Braid Spins a Twisty Tale For Thriller Fans

Amongst the output of theatrical horror releases in 2019, Braid has been one of the more talked about indie releases. Its premise promises the sort of twisty psychological horror reminiscent of early Giallo thrillers or the more recent Black Swan. First-time director Mitzi Peirone looks to re-kindle a more psychologically trippy approach to horror thrillers. Does Braid tap into the same dark thrills that Piercing did earlier this year?

Synopsis

Petula and Tilda are petty thieves and drug dealers. When police unexpectedly raid their apartment, the young women are forced to abandon their stash and go on the run. To recover their losses, Petula and Tilda visit the mansion of a wealthy, but psychotic, friend, Daphne. However, their plans to rob the house safe quickly take a backseat to the unstable Daphne’s bizarre and increasingly dangerous games.

Braid A Visually Stylish Thriller

Old-school Giallo thrillers look to be making a bit of a comeback. Already in 2019 we’ve seen the delightfully dark Piercing. Writer and director Mitzi Peirone certainly the same colourful palette of 70’s Giallo thrillers. Like Coralie Fargeat (Revenge), Peirone illustrates a visual flair and knack for framing haunting shots. In particular, one drug-fueled scene is awash in colourful hues juxtaposed with the movie’s haunting tone.

Braid is a tightly-paced thriller that maintains a foreboding atmosphere over its runtime.

And speaking of tone, Braid is a tightly-paced thriller that maintains a foreboding atmosphere over its runtime. Horror fans expecting Eli Roth-inspired grindhouse gore or something akin to Lucio Fulci will be disappointed. Instead Peirone exercises restraint. That is, Braid’s violent moments punctuate extended periods of ambiguity and dread. In many ways, the result is far more shocking.

Braid Elevated By Smart Storytelling

Where Braid truly excels as a psychological thriller is in Petrione’s story-telling. Petrione follows the number one rule of suspense. She shows rather than tells. No lazy expository dialogue here. Braid twists and demands your attention from its opening frame. While it lags a little in the middle, Petrione’s final moments elevate the movie above more generic fare. Similar to the Suspiria remake, Braid’s ambiguous ending will frustrate some viewers. Others will enjoy puzzling over its meaning. Though Braid is too art-house to compare to The Sixth Sense, its final twist is a nice cap to a bizarre thriller.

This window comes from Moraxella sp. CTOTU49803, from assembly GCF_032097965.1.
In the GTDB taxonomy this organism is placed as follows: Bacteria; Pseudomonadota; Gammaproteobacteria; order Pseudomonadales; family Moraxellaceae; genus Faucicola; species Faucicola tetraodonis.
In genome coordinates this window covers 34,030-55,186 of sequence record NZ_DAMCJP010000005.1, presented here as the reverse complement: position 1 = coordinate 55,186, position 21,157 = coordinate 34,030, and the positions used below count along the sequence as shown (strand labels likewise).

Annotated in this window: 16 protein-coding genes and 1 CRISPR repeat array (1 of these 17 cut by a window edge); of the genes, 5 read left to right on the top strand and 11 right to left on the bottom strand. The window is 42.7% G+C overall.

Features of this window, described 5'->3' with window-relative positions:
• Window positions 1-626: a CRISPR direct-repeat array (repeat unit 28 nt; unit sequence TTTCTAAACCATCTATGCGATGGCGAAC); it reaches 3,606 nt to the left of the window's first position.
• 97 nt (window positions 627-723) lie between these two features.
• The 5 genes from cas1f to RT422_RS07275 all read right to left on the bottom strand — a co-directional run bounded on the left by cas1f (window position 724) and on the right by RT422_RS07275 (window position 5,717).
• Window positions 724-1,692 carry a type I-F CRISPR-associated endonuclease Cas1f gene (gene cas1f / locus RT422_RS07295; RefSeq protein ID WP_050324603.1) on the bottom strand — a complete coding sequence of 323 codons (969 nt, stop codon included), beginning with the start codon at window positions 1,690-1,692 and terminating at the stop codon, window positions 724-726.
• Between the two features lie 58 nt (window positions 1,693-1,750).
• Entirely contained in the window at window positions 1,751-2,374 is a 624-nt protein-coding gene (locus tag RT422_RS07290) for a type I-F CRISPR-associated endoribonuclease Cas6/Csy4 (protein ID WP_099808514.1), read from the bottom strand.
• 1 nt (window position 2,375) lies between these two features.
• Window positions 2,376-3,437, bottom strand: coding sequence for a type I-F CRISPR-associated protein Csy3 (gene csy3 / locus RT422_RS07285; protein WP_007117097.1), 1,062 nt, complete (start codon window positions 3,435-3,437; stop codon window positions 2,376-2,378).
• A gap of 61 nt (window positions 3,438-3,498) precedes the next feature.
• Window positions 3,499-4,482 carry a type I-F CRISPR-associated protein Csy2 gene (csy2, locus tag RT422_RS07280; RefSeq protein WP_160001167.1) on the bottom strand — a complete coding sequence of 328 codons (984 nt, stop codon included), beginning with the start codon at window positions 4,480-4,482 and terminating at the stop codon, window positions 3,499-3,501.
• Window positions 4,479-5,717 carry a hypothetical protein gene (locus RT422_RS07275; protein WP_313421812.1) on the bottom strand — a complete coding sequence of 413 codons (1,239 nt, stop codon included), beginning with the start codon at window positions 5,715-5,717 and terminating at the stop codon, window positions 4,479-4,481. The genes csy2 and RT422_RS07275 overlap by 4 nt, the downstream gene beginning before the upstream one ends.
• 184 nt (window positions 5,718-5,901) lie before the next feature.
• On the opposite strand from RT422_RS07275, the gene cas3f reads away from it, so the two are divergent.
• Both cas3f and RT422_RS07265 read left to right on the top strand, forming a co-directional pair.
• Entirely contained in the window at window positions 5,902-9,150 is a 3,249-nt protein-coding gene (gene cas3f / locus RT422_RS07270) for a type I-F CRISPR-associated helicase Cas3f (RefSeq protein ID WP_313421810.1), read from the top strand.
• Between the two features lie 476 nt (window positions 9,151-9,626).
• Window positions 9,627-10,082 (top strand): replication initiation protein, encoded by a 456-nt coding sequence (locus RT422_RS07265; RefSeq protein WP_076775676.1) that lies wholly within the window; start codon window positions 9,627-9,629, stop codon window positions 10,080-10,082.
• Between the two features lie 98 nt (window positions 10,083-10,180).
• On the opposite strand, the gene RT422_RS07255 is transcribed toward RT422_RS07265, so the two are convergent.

Madeline Brewer Delivers Another Stand-Out Performance

Last fall, Madeline Brewer impressesd critics and genre fans alike with the unsettling Netflix thriller, Cam. In what’s essentially a three-person show, Brewer once again shines with an outstanding performance. Her ‘Daphne’ manages to be both instantly sympathetic and menacing. Simply put, Brewer convinces as a disturbed and erratic young woman that should unsettle audiences. Brewer is very capably assisted by co-stars, Sarah Hay and Imogen Waterhouse.

Braid A Challenging and Hypnotic Thriller

Mitzi Peirone’s feature-length directorial debut is a bold effort. Like the best surrealist thrillers, Braid’s hypnotic visuals straddle a fine line between characters’ fantasies and the ‘real world’. Peirone’s endings is the kind of ambiguous and cerebral twist that should leave viewers thinking long after the credits have finished rolling. Ultimately, Braid is a challenging thriller that will demand your full attention, but should satisfy most indie thriller fans.

THE PROFESSOR’S FINAL GRADE: B+

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I am a Criminology professor in Canada but I've always had a passion for horror films. Over the years I've slowly begun incorporating my interest in the horror genre into my research. After years of saying I wanted to write more about horror I have finally decided to create my own blog where I can share some of my passion and insights into the films I love.

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